Event cancellation claims, on the other hand, are equivalent to 1% of reinsurers’ capital base

Reinsurance broker Willis Re, part of Willis Towers Watson, has revealed that the risk from business interruption claims as a result of the Covid-19 pandemic poses an “existential threat to the entire industry, given growing calls to revise coverage retroactively and the colossal, if notional, aggregate limits deployed irrespective of contract agreements in place”.

This insight, published within Willis Re’s Covid-19 Impact Report yesterday, appears to be an anomaly, however. The firm further found that reinsurance claims on the whole will be manageable. For example, if event cancellation claims fall to reinsurers, the impact would be about 1% of the capital base – equivalent to the spend on a mid-size hurricane.

Printhan Sothinathan, co-head of global analytics at Willis Re, said: “In all but a worst-case scenario, we expect claims to be manageable overall, although obviously some carriers, based on their circumstances, will find the crisis much more difficult to weather than others.”

Sector strength

The report also emphasised that although the initial shock of Covid-19 has proved manageable, the future strength of the reinsurance sector depends on the severity of the pandemic’s continuing impact on health and economies.

A press release detailing the report explained: “The industry retains [a] sufficient capital buffer for extreme events, but the extent to which reinsurers can withstand continued asset-side volatility and increased claims emergence remains to be seen.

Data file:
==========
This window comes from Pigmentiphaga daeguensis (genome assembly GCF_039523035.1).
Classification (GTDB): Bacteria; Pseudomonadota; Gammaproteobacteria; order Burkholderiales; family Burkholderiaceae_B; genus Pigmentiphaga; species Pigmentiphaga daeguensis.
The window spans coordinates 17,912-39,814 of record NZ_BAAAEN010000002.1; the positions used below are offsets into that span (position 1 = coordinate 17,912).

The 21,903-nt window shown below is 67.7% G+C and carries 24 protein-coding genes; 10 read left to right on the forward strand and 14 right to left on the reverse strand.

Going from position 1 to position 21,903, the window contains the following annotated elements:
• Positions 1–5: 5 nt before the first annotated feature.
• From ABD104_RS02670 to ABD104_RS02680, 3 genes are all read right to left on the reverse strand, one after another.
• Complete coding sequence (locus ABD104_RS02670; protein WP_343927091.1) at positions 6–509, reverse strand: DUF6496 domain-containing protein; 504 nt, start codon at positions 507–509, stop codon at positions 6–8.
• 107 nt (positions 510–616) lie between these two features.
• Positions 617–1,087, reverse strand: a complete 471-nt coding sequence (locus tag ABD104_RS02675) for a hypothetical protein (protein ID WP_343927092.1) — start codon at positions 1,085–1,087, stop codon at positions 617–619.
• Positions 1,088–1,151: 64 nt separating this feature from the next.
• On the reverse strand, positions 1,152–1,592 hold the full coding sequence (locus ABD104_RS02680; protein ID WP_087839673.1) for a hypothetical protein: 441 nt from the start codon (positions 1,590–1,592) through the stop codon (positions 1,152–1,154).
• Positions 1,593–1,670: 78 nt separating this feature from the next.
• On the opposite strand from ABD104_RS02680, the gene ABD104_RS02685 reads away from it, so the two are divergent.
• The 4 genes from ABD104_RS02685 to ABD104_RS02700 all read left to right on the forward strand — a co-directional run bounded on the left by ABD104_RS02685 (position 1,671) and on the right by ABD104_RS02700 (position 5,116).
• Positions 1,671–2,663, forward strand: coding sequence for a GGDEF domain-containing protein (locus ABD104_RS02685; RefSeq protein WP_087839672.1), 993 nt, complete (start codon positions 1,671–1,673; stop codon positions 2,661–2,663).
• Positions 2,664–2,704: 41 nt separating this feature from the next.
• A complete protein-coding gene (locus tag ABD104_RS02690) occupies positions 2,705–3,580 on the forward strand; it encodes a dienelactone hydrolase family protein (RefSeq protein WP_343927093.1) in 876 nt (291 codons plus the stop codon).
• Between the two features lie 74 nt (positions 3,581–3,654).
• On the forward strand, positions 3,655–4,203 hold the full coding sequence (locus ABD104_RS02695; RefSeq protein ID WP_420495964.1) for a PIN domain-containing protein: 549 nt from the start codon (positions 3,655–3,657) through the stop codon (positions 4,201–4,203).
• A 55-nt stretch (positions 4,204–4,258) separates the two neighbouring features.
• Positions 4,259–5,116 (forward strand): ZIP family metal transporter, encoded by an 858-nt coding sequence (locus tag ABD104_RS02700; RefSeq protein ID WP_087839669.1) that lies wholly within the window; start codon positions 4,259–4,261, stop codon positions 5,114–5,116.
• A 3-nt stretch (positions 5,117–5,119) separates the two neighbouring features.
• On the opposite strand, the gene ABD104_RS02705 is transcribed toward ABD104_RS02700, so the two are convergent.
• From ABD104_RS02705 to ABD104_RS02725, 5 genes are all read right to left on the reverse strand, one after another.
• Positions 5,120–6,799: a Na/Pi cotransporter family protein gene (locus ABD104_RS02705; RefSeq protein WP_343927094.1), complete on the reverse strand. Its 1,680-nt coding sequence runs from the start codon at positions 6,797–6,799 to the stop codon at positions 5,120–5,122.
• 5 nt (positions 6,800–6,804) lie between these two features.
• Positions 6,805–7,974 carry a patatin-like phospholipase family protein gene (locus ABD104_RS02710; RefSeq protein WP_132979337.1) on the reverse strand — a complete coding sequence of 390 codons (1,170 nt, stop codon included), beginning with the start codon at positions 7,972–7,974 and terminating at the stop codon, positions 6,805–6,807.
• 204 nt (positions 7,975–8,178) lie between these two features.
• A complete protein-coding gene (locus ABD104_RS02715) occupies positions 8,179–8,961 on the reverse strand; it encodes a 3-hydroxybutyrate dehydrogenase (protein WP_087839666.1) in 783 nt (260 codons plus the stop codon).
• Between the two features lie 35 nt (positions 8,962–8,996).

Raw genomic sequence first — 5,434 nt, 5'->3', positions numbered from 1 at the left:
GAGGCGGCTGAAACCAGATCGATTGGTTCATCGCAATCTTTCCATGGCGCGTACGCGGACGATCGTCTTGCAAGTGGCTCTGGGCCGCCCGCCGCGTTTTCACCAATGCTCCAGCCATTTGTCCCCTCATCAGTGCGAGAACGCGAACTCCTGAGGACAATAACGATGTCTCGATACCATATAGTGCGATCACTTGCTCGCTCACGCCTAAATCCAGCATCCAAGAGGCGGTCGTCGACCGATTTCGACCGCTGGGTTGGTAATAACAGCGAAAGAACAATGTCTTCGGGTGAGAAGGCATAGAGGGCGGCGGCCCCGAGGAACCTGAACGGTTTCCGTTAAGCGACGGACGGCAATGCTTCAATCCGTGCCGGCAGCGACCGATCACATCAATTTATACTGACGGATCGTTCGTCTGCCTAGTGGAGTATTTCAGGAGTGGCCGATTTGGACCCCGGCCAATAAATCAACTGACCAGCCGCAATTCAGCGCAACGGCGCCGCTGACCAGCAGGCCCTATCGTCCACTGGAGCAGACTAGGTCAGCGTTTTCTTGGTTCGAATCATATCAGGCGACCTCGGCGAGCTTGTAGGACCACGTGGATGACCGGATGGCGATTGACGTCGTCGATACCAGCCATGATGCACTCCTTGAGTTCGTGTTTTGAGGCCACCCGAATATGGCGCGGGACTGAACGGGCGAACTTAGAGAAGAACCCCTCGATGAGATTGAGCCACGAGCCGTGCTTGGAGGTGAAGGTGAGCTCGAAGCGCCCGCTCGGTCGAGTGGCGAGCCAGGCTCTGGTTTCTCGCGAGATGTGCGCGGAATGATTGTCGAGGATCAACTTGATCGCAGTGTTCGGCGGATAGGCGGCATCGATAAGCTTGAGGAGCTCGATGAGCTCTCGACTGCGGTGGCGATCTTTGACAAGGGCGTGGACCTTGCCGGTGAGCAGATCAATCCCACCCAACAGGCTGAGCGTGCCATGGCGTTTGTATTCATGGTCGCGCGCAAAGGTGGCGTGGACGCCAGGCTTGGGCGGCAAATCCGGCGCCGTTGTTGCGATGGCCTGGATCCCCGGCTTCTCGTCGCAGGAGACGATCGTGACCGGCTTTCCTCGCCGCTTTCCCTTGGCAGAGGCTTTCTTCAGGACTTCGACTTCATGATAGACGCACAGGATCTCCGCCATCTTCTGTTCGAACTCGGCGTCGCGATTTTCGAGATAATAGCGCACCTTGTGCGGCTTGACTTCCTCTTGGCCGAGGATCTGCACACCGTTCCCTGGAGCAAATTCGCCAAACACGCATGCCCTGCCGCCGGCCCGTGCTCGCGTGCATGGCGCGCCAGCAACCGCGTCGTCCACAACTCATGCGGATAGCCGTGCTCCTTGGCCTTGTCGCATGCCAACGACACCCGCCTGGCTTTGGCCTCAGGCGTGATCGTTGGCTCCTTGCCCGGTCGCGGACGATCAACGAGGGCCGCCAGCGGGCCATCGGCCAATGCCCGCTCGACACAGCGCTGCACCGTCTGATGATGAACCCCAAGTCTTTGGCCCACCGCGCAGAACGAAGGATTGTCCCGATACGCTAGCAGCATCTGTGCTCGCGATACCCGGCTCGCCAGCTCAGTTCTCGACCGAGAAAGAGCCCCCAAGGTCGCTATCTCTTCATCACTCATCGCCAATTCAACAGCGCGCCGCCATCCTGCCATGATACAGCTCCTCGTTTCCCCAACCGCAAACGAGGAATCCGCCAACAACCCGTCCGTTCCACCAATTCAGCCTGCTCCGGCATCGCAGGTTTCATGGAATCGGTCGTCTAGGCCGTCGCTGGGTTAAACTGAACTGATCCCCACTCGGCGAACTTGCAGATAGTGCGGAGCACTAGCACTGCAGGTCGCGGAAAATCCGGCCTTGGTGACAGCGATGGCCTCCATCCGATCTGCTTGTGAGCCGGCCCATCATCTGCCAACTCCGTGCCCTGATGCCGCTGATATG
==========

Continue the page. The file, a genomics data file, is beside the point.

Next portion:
“Reinsurers have started to de-risk their balance sheets by holding cash, which will have a significant impact on investment returns. Willis Re currently estimates a 5% hit to the global reinsurance capital base, roughly US $30bn pre-tax.

“Additional pressures may emerge should economic conditions further deteriorate with a consequent impact on investments.”

The report added that many insurers will end up holding more risk than anticipated, relative of their balance sheets. This will leave them facing three probable options: retain their current strategy, de-risk or hedge. Willis Re predicted that the solvency reduction many take some companies below their desired minimum capital threshold, noting that some insurers have already begun to adjust their plans to suit a range of possible economic scenarios.

Andrew Newman, president at Willis Re, continued: “The impact of Covid-19 on global reinsurer capital is broad enough that it may exacerbate non-life reinsurance market hardening, particularly in commercial lines.

“We may see supply and demand imbalances in some areas, so insurers should be taking steps to reduce the risk of being on the wrong end of any market hardening.”

Industry challenges

Willis Re’s report stated that the insurance industry is “facing formidable practical, operational, legal and technical reserving challenges” as a result of the coronavirus pandemic.

However, the broker added that global reinsurers entered the current crisis strongly capitalised – four European majors are expected to retain solvency ratios above their self-imposed minima, while the US reinsurance industry capital levels remain comfortable. Willis Re estimated a total 7% hit to US reinsurers’ statutory capital.

James Kent, global chief executive at Willis Re, said: “With uncertainty on both sides of the balance sheet, a capital squeeze is becoming increasingly likely.

“The most successful strategies will see executive teams assimilate the current trading environment as it relates to them directly, respond with clarity and direction with support from its advisory partners and articulate to relevant stakeholders an appropriate route forward.

Reinsurance capital will play a key role in supporting this future direction as companies seek to support the rehabilitation of the global economy, with the insurance industry continuing to be a fundamental facet in supporting the recovery efforts of its customers.”